The clinical syndrome of heart failure is one of the leading causes of hospitalisation and mortality in older adults. Due to ageing of the general population and improved survival from cardiac disease the prevalence of heart failure is rising. Despite the fact that the majority of patients with heart failure are aged over 65 years old, many with multiple co-morbidities, the association between cognitive impairment and heart failure has received relatively little research interest compared to other aspects of cardiac disease. The presence of concomitant cognitive impairment has implications for the management of patients with heart failure in the community. There are many evidence based pharmacological therapies used in heart failure management which obviously rely on patient education regarding compliance. Also central to the treatment of heart failure is patient self-monitoring for signs indicative of clinical deterioration which may prompt them to seek medical assistance or initiate a therapeutic intervention e.g. taking additional diuretic. Adherence and self-management may be jeopardised by cognitive impairment. Formal diagnosis of cognitive impairment requires evidence of abnormalities on neuropsychological testing (typically a result ≥1.5 standard deviation below the age-standardised mean) in at least one cognitive domain. Cognitive impairment is associated with an increased risk of dementia and people with mild cognitive impairment develop dementia at a rate of 10-15% per year, compared with a rate of 1-2% per year in healthy controls. Cognitive impairment has been reported in a variety of cardiovascular disorders. It is well documented among patients with hypertension, atrial fibrillation and coronary artery disease, especially after coronary artery bypass grafting. This background is relevant to the study of patients with heart failure as many, if not most, have a history of one or more of these co-morbidities. A systematic review of the literature to date has shown a wide variation in the reported prevalence of cognitive impairment in heart failure. This range in variation probably reflects small study sample sizes, differences in the heart failure populations studied (inpatients versus outpatients), neuropsychological tests employed and threshold values used to define cognitive impairment. The main aim of this study was to identify the prevalence of cognitive impairment in a representative sample of heart failure patients and to examine whether this association was due to heart failure per se rather than the common cardiovascular co-morbidities that often accompany it such as atherosclerosis and atrial fibrillation. Of the 817 potential participants screened, 344 were included in this study. The study cohort included 196 patients with HF, 61 patients with ischaemic heart disease and no HF and 87 healthy control participants. The HF cohort consisted of 70 patients with HF and coronary artery disease in sinus rhythm, 51 patients with no coronary artery disease in sinus rhythm and 75 patients with HF and atrial fibrillation. All patients with HF had evidence of HF-REF with a LVEF < 45% on transthoracic echocardiography. The majority of the cohort was male and elderly. HF patients with AF were more likely to have multiple co-morbidities. Patients recruited from cardiac rehabilitation clinics had proven coronary artery disease, no clinical HF and a LVEF >55%. The ischaemic heart disease group were relatively well matched to healthy controls who had no previous diagnosis of any chronic illness, prescribed no regular medication and also had a LVEF >55%. All participants underwent the same baseline investigations and there were no obvious differences in baseline demographics between each of the cohorts. All 344 participants attended for 2 study visits. Baseline investigations including physiological measurements, electrocardiography, echocardiography and laboratory testing were all completed at the initial screening visit. Participants were then invited to attend their second study visit within 10 days of the screening visit. 342 participants completed all neuropsychological assessments (2 participants failed to complete 1 questionnaire). A full comprehensive battery of neuropsychological assessment tools were administered in the 90 minute study visit. These included three global cognitive screening assessment tools (mini mental state examination, Montreal cognitive assessment tool and the repeatable battery for the assessment of neuropsychological status) and additional measures of executive function (an area we believe has been understudied to date). In total there were 9 cognitive tests performed. These were generally well tolerated. Data were also collected using quality of life questionnaires and health status measures. In addition to this, carers of the study participant were asked to complete a measure of caregiver strain and an informant questionnaire on cognitive decline. The prevalence of cognitive impairment varied significantly depending on the neuropsychological assessment tool used and cut-off value used to define cognitive impairment. Despite this, all assessment tools showed the same pattern of results with those patients with heart failure and atrial fibrillation having poorer cognitive performance than those with heart failure in sinus rhythm. Cognitive impairment was also more common in patients with cardiac disease (either coronary artery disease or heart failure) than age-, sex- and education-matched healthy controls, even after adjustment for common vascular risk factors.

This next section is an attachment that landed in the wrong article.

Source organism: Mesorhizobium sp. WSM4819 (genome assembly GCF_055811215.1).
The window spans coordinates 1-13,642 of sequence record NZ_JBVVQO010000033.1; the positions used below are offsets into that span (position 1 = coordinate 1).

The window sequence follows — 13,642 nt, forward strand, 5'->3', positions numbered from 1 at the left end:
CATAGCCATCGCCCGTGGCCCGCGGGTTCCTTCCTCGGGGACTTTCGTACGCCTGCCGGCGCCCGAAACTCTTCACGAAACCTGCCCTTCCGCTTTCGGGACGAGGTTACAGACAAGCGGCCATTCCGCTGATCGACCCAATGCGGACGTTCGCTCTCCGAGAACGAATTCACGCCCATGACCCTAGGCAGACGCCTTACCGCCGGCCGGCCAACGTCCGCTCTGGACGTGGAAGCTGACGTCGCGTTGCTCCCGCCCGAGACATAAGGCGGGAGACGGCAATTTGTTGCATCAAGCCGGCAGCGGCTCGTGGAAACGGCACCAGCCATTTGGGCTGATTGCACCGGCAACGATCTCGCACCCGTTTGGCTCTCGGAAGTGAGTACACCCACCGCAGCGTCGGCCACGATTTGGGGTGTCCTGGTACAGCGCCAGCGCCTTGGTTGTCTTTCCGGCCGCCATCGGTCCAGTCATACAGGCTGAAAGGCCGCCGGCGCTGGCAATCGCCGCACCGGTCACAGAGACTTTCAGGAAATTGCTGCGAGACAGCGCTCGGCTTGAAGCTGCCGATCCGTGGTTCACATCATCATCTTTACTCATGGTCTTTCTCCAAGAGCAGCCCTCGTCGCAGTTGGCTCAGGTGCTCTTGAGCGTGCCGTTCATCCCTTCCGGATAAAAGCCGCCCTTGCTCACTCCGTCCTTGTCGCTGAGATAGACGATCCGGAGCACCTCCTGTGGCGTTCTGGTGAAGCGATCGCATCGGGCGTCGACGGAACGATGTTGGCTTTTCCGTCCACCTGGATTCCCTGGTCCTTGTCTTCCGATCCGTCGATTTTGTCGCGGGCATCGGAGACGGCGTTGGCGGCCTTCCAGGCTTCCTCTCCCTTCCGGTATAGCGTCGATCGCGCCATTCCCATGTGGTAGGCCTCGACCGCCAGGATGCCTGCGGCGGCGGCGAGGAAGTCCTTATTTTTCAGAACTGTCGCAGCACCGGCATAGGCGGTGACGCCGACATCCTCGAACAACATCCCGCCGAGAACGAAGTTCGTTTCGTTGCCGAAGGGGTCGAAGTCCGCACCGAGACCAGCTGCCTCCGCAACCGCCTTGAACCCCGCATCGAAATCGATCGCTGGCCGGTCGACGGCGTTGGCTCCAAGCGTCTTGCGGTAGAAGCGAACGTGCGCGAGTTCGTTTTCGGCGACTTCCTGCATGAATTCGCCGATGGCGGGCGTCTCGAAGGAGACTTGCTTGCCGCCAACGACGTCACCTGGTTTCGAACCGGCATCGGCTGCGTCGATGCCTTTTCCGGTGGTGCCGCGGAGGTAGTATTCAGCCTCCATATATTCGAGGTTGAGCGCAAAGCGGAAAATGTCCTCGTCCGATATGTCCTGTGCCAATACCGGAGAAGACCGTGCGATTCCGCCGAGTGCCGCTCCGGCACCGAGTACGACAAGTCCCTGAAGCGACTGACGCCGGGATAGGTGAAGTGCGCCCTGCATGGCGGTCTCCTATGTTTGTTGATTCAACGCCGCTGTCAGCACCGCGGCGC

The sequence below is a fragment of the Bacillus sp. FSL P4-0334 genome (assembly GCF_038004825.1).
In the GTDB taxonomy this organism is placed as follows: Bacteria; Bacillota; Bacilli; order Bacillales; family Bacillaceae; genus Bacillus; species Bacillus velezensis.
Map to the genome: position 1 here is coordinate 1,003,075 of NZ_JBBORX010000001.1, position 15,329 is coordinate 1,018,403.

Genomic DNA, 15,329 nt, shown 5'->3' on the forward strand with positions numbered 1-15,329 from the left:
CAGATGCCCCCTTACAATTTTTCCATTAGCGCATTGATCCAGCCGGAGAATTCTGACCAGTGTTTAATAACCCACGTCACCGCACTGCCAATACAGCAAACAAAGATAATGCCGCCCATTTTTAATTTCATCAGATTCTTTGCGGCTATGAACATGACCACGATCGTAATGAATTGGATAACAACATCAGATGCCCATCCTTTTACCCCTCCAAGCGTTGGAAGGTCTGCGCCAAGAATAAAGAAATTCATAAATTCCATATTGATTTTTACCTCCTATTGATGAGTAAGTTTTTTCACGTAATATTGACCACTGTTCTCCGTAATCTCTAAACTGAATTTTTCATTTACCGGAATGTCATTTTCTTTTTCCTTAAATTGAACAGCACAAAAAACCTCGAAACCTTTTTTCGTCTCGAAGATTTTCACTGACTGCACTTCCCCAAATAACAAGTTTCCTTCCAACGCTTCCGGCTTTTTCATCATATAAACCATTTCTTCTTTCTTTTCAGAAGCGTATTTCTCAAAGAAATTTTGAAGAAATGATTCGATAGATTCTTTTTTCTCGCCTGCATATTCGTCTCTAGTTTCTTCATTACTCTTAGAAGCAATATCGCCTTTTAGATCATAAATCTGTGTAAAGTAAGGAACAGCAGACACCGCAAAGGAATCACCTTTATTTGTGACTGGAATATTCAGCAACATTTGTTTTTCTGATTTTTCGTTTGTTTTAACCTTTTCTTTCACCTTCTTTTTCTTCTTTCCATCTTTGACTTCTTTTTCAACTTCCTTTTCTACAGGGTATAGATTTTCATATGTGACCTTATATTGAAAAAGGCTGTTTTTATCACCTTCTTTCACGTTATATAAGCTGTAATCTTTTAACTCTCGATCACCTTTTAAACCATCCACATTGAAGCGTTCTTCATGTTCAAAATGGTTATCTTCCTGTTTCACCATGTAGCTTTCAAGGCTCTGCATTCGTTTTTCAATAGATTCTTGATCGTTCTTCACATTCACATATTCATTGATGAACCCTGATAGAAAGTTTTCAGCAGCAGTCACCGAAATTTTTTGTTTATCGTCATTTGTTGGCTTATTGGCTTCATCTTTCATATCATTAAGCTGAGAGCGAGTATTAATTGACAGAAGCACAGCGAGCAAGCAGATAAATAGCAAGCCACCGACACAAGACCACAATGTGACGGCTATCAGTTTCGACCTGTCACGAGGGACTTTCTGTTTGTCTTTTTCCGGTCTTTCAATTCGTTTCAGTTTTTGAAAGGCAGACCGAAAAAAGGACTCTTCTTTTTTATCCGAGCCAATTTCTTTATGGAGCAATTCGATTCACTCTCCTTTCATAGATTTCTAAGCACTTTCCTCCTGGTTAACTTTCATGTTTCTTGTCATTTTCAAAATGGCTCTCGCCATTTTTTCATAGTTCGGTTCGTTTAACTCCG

Supervisor: Not available Sponsor: Not available
Qualification Name: Thesis (Ph.D.) Qualification Level: Doctoral
EThOS ID: uk.bl.ethos.700416  DOI: Not available
Keywords: R Medicine (General)